What if there was a solution to help farmers take the guesswork out of what to plant in their fields and how to optimally nourish it based on the soil nutrient profile? This is precisely what Omishtu-Joy is providing to smallholders in Ethiopia. Omishtu-Joy, which means “Joy of the Farmer” in Afaan Oromo (a native Ethiopian dialect), has developed a soil testing device that uses artificial intelligence (AI)-powered sensors to measure different soil parameters. These soil fertility parameters include pH levels, nitrogen, potassium and phosphorous, humidity, radiation, temperature and soil
Nairobi, Kenya, March 8, 2022 – The Global Index Insurance Facility (GIIF), launched a competition for technology-led enterprises in Africa to offer innovative solutions for agriculture and inclusive insurance and announced 3 top winners: Omishtu-Joy (Ethiopia), Rural Farmers Hub (Nigeria), and AgroTech+ (Kenya). Powered by Sankalp Forum, the Africa AgTech & Inclusive Insurance Challenge aimed to celebrate and support young entrepreneurs who are working at the intersection of agriculture, insurance, climate, and gender to build resilience for rural populations. The Challenge offered an
R4 – Rural Resilience Initiative
The core objective of the project is to build the resilience of food-insecure smallholders through an integrated risk management approach which includes weather index insurance, assets creation, credit and savings interventions, and climate services.
Rural Resilience  Enhancement Project  in the Federal Democratic Republic of Ethiopia
The core objective of the project to contribute to enhancing the resilience for people dwelling in drought prone areas such as southern parts of Oromia region and Somali region through a series of surveys/ studies and implementation of pilot projects.
Using Satellites to Make Index Insurance Scalable
The core objective of the project is to understand where the index-based insurance is functioning well and where it must be improved to provide outputs potentially valuable for index insurance mechanisms, applications, and reliable scalability.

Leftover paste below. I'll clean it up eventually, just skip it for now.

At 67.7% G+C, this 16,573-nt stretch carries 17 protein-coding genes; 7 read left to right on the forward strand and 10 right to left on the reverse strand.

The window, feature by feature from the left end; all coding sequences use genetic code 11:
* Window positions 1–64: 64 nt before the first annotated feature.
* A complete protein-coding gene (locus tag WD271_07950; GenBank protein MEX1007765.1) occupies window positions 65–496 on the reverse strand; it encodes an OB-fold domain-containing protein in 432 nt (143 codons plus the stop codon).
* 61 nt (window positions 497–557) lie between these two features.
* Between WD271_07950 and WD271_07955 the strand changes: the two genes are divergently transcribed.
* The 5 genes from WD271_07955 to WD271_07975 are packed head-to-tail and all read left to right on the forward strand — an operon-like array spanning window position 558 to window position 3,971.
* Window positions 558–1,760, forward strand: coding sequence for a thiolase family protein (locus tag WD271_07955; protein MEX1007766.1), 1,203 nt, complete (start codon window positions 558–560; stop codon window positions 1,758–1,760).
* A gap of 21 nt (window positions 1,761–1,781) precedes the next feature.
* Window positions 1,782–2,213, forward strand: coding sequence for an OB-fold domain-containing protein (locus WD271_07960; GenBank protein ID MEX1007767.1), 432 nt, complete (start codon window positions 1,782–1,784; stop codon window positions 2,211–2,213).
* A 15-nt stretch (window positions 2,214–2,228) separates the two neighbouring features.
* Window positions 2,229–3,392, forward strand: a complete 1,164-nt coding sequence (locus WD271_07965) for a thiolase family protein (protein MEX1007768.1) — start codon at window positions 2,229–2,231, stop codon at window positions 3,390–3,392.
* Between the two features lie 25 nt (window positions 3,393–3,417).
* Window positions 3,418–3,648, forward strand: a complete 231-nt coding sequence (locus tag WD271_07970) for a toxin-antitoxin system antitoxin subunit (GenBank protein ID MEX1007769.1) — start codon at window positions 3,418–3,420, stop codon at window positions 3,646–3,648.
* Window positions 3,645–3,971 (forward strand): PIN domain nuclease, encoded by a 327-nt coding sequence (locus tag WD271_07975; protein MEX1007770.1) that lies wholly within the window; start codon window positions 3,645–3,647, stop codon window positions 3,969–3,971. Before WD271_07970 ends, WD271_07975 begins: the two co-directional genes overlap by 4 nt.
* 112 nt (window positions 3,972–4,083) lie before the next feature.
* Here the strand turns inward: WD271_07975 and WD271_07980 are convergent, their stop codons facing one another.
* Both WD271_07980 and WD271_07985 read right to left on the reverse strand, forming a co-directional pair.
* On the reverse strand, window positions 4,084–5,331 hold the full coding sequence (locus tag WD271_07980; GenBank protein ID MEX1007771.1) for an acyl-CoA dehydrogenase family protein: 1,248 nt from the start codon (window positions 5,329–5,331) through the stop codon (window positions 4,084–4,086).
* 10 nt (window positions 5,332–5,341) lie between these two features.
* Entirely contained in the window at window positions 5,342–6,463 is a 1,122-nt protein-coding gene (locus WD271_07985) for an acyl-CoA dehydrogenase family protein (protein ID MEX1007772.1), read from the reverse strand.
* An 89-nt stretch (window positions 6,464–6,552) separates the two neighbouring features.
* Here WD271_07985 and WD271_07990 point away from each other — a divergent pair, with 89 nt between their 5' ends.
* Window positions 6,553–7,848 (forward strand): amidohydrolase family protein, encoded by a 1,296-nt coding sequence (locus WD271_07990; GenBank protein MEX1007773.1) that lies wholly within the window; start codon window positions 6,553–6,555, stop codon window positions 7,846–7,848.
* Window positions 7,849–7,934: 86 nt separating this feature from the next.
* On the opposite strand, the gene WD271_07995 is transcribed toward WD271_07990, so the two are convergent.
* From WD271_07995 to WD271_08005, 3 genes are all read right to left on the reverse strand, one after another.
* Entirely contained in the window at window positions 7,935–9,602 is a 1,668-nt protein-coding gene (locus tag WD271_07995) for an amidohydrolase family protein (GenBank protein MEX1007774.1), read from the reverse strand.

After Low Rainfall, African Smallholder Farmers Get Payouts of US$1.5 Milllion
Poor rainfall in parts of Africa has triggered the largest insurance payout to date for smallholder farmers under the R4 Rural Resilience Initiative (R4), a program launched by the World Food Programme (WFP) and Oxfam America in 2011. African farmers will receive insurance payments totaling US$1.5 million to compensate for weather-related crop losses in Ethiopia, Kenya, Malawi, Senegal, and Zambia, Reliefweb reports, according to a WFP press release.
Thomson Reuters Foundation: As Drought Bites, Livestock Insurance Aids Pastoralists in Ethiopia
Ethiopian pastoralists have received payouts for index-based livestock insurance offered by a local insurance company, Thomson Reuters Foundation reports. In Ethiopia, livestock insurance schemes were initiated by the International Livestock Research Institute, which has been providing technical support for the design and monitoring of the index in the country, the report adds.
Climate Insurance: Hot Prospect for Ethiopia
Tens of thousands of smallholder farmers in Ethiopia have benefited from the country's first weather index insurance payment to cover the loss for the previous year's crop failure due to El Nino, AllAfrica reports. The weather index insurance payouts of 2.6 million birr were part of the pilot insurance initiative supported by UNDP, the Global Environment Facility, the country's Ministry of Environment, Forest and Climate Change.
Scaling up index insurance for smallholder farmers: Recent evidence and insights
This report explores evidence and insights from five case studies that have made significant recentprogress in addressing the challenge of insuring poor smallholder farmers and pastoralists in thedeveloping world. In India, national index insurance programmes have reached over 30 million farmersthrough a mandatory link with agricultural credit and strong government support. In East Africa (Kenya,Rwanda and Tanzania), the Agriculture and Climate Risk Enterprise (ACRE) has recently scaled to reachnearly 200,000 farmers, bundling index insurance with agricultural credit and farm inputs. ACRE
Sophia Belay, Manager – R4 Rural Resilience Initiative, talks about increasing awareness of index insurance among farmers